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David Dillon: who is Mail on Sunday editor and journalist, Angela Rayner article and reaction - explained

The Mail on Sunday editor David Dillion refused to meet with the Speaker, saying journalists should “not take instruction from officials of the House of Commons”

The editor of The Mail on Sunday has refused to attend a meeting with the Commons Speaker over the paper’s controversial report about Angela Rayner.

The deputy Labour leader has hit out at the sexism and classism she says were behind the newspaper publishing “disgusting” claims by Tory MPs that she tries to distract the Prime Minister by crossing and uncrossing her legs.

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Ms Rayner said she was “crestfallen” over the claims and suggested a wider cultural shift is needed after Boris Johnson condemned the “misogynistic tripe” published on Sunday.

Angela Rayner said sexism and classism were behind the newspaper publishing “disgusting” claims about her (Photo: PA)

Who is David Dillion?

David Dillion is the editor of The Mail on Sunday who was appointed following the sacking of Daily Mail editor Geordie Greig.

Mr Dillion joined the paper from the Daily Express in 2001 and was news editor for several years before being promoted to executive editor, and later to editor.

His first public statement as editor came this week as he refused to attend a meeting with Commons Speaker Sir Lindsay Hoyle following the publication of a page five lead story comparing Ms Rayner to Sharon Stone in the 1992 film Basic Instinct.

What has David Dillion said?

Sir Lindsay Hoyle told MPs on Monday he had arranged a meeting with Mr Dillion following the outcry over the Rayner report.

In his response to the Speaker, published in the Daily Mail, Mr Dillon said he would not be attending as journalists should “not take instruction from officials of the House of Commons, however august they may be”.

In his letter, he wrote: “The Mail on Sunday deplores sexism and misogyny in all its forms.

“However journalists must be free to report what they are told by MPs about conversations which take place in the House of Commons, however unpalatable some may find them.”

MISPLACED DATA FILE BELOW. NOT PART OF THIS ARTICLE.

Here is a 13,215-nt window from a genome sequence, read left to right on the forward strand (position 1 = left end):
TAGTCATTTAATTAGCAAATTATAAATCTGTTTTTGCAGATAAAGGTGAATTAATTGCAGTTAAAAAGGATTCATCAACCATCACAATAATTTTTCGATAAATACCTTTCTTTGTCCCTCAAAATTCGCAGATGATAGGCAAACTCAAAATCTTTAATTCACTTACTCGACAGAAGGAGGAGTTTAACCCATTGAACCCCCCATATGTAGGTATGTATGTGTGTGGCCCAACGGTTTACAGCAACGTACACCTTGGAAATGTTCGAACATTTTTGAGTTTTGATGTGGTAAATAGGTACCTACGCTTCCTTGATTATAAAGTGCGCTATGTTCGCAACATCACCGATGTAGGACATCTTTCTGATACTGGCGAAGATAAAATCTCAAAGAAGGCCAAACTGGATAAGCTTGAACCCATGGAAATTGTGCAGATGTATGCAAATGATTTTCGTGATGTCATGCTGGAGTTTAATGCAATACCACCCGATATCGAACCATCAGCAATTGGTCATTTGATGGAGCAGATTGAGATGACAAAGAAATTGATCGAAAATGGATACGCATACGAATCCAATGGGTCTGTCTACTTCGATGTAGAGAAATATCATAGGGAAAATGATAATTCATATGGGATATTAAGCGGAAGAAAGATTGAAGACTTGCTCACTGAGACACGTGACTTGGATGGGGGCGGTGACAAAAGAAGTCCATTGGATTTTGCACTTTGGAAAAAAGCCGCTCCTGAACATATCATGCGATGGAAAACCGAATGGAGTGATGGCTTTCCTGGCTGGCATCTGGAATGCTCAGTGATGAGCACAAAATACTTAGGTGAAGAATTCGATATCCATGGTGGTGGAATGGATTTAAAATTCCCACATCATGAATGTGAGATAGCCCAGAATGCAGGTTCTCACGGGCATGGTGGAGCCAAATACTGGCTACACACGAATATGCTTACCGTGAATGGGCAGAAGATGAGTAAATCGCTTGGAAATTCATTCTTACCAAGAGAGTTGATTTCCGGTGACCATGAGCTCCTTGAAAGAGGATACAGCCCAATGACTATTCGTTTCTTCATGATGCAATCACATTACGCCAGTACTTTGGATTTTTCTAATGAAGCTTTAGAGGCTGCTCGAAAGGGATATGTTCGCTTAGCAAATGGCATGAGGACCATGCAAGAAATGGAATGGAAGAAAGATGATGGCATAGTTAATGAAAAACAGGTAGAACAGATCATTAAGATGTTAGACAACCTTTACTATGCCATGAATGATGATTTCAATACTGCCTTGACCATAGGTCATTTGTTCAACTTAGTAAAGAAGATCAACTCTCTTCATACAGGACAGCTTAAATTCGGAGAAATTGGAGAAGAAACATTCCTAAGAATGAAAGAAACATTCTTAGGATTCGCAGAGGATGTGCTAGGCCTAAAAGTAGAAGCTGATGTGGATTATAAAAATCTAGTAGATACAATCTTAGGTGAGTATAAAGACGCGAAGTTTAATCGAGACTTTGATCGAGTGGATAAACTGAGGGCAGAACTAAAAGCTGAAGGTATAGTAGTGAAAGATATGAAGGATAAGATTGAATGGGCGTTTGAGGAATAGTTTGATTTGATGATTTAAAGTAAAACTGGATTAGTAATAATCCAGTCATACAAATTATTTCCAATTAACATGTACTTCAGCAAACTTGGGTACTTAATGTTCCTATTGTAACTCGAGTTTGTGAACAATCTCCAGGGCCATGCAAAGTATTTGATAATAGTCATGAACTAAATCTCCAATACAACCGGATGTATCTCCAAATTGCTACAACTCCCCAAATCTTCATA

Mr Dillon added that while the newspaper had “the greatest possible respect both for your office and for Parliament [which] along with a free press they are the foundation stones of British democracy”, the invitation would be declined.

Sir Lindsay said in a statement earlier that he wanted to use the meeting to ask that “we are all a little kinder”, issuing a plea to reporters to consider the feelings of MPs and their families when covering stories in Parliament.

He made the point that he had only recently rejected calls to remove the parliamentary pass from another journalist after some MPs called for The Mail on Sunday’s political editor Glen Owen – who wrote the report about Ms Rayner – to have his pass removed.

He said: “I am a staunch believer and protector of press freedom, which is why when an MP asked me to remove the pass of a sketch writer last week for something he had written, I said ‘no’.

“I firmly believe in the duty of reporters to cover Parliament, but I would also make a plea – nothing more – for the feelings of all MPs and their families to be considered, and the impact on their safety, when articles are written. I would just ask that we are all a little kinder.

“That is what I wanted to talk about at tomorrow’s meeting.”

What has Angela Rayner said about the claims?

Ms Rayner said on Tuesday that the newspaper went ahead with publishing the article, based on comments from anonymous Tory MPs, despite warnings from Labour officials that they were “completely untrue”.

She said during an appearance on ITV’s Lorraine programme that she had appealed to the Mail on Sunday not to run the story.

She explained: “I’ve been overwhelmed because when I heard the story was coming out and we rebutted it instantly… like this is disgusting, it’s completely untrue, please don’t run a story like that.

“All I worry about when I’m at the despatch box is doing a good job and being able to do justice to my constituents and the work I’m doing, so I was just really crestfallen that somebody had said that to a paper and a paper was reporting that.

“It wasn’t just about me as a woman, saying I was using the fact I’m a woman against the Prime Minister – which I think is quite condescending to the Prime Minister and shows you what his MPs think about his behaviour – but it was steeped in classism as well.”

The article included a quote from one MP, saying Ms Rayner “knows she can’t compete with Boris’s Oxford Union debating training, but she has other skills which he lacks”.

The MP for Asthon-under-Lyne added that the article insinuated she must be “thick” because she attended a comprehensive school and that she is “promiscuous” because she had a child when she was 16.

She added: “I felt it was quite offensive to people from my background.

“We have got to teach our sons to be respectful of women and we’ve got to teach our women to be confident about themselves as well.”

Mr Johnson vowed that the MPs behind the claims would face “the terrors of the Earth” if they are identified, while Labour leader Sir Keir Starmer condemned the “disgusting, rank sexism and rank misogyny” aimed at Ms Rayner.

Sir Keir said: “I think all of us have got a responsibility not just to call this out but to renew our determination to change the culture in parliament because this is awful for Angela.

“I’ve got a young girl and I worry about her seeing this environment. We all have to change it.”